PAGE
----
Scott O'Neil, the CEO of the Philadelphia 76ers and a recent convert to The Church of Jesus Christ of Latter-day Saints, believes in investing in people. Speaking to students at the BYU Marriott School on Oct. 13, O'Neil said he knows he wouldn’t be where he is today without others investing in him.
“What young people will tell you that work for me is, ‘Scott, he cares about me,'” O'Neil said. “'He cares about my career. He cares about me as a person. He cares about my development.'”
O'Neil shared several stories and insights regarding his career with business school students after sharing the story of his conversion to the LDS faith.
At his first sales job out of college he was trying to make some copies when the copier broke. He decided to fix it. When Jon Spoelstra, the president of the company, a legendary sports marketing professional and father to current Miami Heat head coach Erik Spoelstra, walked by. Spoelstra saw O'Neil's sleeves rolled up and ink on his hands and arms and inquired as to what O'Neil was doing. When O'Neil explained, Spoelstra immediately called him into his office and gave him a promotion.
After their encounter, Spoelstra took O'Neil under his wing.
“He invested in the lives and careers of young people and I was one of them,” O'Neil said.
Every week Spoelstra would get to know O'Neil and a few other young employees by taking them out to dinner.
Another mentor of O'Neil's was Len Komoroski, the current CEO of the Cleveland Cavaliers and O'Neil's boss when he was hired by the Philadelphia Eagles.
“He taught me...about strategy and about writing a business plan and how to go get research and how to actually be intellectually curious.”
Being intellectually curious, he said, means knowing how to study and learn, knowing how to evaluate your current talents and knowing what steps to take to reach the next level of your development.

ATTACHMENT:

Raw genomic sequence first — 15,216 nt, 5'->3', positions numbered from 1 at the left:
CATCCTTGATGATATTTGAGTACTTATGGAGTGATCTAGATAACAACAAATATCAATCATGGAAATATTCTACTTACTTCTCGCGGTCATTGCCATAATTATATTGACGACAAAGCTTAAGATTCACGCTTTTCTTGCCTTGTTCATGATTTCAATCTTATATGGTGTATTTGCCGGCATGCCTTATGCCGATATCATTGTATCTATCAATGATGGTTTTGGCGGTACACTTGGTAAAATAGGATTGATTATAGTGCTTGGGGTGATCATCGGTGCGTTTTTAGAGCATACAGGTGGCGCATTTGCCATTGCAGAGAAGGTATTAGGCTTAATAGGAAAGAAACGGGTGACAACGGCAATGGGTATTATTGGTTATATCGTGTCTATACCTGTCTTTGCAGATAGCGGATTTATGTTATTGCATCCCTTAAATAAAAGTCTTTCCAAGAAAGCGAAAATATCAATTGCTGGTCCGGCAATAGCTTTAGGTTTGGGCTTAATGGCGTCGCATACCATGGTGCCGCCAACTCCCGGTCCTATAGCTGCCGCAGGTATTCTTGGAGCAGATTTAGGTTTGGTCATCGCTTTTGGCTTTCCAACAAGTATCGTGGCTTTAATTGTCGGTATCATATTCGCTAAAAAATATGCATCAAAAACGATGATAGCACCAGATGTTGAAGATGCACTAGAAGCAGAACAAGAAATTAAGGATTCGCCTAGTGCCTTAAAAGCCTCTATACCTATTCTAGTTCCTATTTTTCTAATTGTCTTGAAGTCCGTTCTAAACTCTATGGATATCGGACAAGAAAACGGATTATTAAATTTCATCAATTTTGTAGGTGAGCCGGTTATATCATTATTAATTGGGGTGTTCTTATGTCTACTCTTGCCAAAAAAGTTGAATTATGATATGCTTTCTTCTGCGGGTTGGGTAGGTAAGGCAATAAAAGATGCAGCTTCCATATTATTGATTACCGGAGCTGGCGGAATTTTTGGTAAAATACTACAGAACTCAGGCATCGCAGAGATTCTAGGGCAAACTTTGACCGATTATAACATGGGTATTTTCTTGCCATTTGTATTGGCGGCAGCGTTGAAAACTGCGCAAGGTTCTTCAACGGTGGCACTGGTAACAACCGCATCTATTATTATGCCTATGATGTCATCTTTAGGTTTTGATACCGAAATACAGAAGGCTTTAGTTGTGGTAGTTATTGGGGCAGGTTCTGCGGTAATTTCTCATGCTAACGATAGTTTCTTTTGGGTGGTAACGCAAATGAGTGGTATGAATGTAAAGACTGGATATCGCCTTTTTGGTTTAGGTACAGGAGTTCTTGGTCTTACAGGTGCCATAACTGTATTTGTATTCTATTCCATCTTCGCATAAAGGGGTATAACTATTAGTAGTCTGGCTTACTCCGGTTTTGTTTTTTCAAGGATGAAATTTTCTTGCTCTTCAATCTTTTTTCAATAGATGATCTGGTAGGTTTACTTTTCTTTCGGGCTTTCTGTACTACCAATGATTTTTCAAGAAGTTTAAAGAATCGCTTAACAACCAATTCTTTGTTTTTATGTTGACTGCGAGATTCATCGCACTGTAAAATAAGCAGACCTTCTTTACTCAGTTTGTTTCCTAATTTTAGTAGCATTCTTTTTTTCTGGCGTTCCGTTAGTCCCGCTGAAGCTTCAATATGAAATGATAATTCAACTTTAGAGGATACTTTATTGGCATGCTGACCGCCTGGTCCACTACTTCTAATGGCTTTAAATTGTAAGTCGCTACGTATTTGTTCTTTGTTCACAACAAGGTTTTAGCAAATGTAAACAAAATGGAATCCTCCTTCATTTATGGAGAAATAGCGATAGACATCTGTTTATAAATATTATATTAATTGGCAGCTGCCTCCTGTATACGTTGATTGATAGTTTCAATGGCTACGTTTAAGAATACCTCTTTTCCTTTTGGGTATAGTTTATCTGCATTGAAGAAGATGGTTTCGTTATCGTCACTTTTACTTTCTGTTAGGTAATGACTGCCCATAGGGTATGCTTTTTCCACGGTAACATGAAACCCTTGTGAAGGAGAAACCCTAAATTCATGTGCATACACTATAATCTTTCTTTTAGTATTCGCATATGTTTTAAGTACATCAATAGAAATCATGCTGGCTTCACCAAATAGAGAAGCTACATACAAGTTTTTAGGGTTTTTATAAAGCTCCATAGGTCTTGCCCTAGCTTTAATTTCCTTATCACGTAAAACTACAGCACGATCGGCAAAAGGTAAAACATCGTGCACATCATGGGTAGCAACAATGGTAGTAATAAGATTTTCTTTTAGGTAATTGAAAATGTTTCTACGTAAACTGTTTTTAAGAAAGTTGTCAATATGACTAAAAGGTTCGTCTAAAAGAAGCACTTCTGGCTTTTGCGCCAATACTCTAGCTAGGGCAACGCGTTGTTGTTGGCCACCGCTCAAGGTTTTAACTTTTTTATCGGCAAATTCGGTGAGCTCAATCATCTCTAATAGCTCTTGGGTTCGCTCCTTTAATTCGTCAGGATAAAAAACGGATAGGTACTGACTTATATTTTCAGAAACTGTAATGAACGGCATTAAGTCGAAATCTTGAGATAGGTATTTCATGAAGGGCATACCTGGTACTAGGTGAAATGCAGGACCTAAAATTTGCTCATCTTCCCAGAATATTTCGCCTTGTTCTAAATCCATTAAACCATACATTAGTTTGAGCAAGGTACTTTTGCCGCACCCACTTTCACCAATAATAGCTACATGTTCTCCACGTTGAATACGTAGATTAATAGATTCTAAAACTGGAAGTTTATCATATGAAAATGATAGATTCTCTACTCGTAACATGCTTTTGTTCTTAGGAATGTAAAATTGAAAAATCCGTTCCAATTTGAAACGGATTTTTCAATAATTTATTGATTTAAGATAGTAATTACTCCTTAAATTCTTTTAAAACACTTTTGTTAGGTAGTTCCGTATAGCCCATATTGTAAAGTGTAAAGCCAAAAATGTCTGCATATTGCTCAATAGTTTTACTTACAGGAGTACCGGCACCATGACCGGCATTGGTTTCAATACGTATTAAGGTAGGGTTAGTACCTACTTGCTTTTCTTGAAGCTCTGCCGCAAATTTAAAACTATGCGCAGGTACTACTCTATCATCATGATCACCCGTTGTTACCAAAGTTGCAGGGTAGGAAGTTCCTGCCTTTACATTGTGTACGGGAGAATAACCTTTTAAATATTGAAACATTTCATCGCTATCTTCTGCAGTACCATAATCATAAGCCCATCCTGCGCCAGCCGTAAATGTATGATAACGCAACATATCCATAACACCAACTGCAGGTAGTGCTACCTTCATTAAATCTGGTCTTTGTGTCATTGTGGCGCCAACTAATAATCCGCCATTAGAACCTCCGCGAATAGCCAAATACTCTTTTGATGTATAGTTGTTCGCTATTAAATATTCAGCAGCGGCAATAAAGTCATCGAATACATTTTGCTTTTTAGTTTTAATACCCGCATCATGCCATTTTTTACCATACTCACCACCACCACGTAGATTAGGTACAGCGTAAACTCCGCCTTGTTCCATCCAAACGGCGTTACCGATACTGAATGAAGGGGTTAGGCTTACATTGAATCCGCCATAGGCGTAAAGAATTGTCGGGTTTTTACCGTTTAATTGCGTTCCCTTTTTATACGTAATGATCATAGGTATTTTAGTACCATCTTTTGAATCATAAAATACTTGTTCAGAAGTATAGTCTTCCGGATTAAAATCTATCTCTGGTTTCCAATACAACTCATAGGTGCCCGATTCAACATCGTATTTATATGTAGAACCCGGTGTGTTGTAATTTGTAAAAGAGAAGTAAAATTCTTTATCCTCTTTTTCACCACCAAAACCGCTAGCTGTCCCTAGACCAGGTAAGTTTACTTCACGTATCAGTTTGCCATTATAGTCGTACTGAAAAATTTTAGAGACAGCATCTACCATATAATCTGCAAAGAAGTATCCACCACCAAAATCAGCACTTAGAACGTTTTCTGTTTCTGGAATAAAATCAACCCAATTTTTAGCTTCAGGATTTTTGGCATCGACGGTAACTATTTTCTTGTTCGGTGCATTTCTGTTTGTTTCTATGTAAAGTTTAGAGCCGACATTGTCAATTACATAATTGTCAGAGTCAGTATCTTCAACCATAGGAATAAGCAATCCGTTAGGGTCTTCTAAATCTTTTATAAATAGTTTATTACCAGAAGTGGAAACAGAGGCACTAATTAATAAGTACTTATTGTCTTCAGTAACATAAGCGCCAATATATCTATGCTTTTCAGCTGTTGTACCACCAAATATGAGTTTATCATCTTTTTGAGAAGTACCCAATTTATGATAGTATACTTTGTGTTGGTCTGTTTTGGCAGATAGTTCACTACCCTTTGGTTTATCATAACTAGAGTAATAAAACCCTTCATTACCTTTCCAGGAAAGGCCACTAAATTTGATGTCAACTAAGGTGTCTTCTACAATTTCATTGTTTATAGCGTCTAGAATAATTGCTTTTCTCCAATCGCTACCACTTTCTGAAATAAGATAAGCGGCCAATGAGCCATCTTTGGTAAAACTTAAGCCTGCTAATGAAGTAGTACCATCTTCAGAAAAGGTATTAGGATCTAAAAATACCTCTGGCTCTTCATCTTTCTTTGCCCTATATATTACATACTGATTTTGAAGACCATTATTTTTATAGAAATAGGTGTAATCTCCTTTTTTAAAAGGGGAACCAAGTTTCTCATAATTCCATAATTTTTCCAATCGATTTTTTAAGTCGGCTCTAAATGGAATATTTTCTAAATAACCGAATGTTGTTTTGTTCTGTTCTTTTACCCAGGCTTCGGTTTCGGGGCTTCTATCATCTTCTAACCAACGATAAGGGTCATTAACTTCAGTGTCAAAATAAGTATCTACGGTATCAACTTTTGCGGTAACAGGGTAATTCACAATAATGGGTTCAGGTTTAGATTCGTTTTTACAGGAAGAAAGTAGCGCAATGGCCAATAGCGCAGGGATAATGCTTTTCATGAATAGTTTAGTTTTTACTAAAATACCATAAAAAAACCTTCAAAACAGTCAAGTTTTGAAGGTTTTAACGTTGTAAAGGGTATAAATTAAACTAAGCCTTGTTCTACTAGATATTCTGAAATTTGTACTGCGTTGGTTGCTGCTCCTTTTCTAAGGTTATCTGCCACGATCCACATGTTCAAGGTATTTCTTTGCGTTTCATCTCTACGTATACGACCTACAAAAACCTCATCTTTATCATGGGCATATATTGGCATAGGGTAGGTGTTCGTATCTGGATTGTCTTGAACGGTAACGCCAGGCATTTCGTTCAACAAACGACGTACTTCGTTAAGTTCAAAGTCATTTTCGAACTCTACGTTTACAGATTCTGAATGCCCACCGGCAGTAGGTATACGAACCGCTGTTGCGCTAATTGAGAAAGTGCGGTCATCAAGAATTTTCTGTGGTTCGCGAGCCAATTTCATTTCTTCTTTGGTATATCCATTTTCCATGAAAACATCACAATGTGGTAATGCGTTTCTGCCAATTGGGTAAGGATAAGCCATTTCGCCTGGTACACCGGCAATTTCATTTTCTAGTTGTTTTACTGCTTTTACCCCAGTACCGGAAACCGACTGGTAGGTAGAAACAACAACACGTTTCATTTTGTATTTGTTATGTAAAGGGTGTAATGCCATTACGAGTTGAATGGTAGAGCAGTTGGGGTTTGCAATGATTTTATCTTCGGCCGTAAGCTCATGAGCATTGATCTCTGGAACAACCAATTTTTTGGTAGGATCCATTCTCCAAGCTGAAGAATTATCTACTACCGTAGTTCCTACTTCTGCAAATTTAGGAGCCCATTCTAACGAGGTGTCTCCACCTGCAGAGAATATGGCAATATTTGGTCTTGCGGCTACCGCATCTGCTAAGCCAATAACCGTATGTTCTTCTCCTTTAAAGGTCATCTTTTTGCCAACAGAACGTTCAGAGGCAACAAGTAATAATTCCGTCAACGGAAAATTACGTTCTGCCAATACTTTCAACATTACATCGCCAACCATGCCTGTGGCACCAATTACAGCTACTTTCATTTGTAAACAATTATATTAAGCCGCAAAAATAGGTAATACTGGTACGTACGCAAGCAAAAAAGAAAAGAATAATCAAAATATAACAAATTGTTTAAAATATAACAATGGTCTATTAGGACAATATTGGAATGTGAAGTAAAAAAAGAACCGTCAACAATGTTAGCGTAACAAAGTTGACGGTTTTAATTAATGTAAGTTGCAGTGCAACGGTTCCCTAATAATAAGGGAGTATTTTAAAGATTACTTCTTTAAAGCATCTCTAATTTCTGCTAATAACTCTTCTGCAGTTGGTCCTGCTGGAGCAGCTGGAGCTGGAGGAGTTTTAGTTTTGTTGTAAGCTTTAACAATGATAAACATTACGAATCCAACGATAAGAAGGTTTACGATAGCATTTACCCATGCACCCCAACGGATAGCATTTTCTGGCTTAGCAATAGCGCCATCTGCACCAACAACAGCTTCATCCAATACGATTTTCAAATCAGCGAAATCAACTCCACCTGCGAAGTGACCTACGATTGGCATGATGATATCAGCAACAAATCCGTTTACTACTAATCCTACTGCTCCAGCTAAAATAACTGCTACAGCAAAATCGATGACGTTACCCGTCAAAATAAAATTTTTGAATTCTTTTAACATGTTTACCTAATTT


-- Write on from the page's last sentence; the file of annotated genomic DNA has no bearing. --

O'Neil said he believes finding the right boss is far more important than finding the right job.
“If I had a child in college right now, what would I be advising them? I’d be advising them to go work for someone," said O'Neil. "Not a company. Like, find a boss. If you can find and identify someone who you are inspired by. Someone that’s going to teach you. Someone that’s going to invest in you as a person. Someone that’s going to invest in your career. I don’t care if it’s in coal mining or sports entertainment.”
O'Neil is grateful he works with the right people.
“The only thing that really matters to me is do I love, like and respect the people I work for and the people I get to work with?”
Philadelphia 76ers owners Josh Harris and David Blitzer are a couple of years older than O'Neil and both have five children, great marriages and are involved in their children’s lives, according to O'Neil.
O'Neil said he can tell their values are aligned when he calls one of the owners and they tell him to call back after their son's or daughter's soccer game.
“What a great message to hear from your boss,” O'Neil said. “It doesn’t mean they don’t work. These guys work an unbelievable amount of time.”
O'Neil believes that "sports are a vehicle for change" and emphasized that he feels blessed to be in a business where he can be a catalyst for change.
He used his experience as new CEO of the New Jersey Devils as an example. O'Neil describes Newark, New Jersey, as a “very tough town,” but since his Devils announced their new arena over $2 billion has been committed to building in the area.
Another way O'Neil's organization changed a life was by signing Kevin Grow, a high school senior who has Down syndrome, to a two-day contract so he could suit up for the 76ers.
"We tailor our entire environment to make sure of two things: One is that the job...we can make it fun if we all decide to do it,” said O'Neil. “And secondly, that we give you a purpose and a vision of something that I like to call 'bigger than the mundane jobs we actually have every day.'”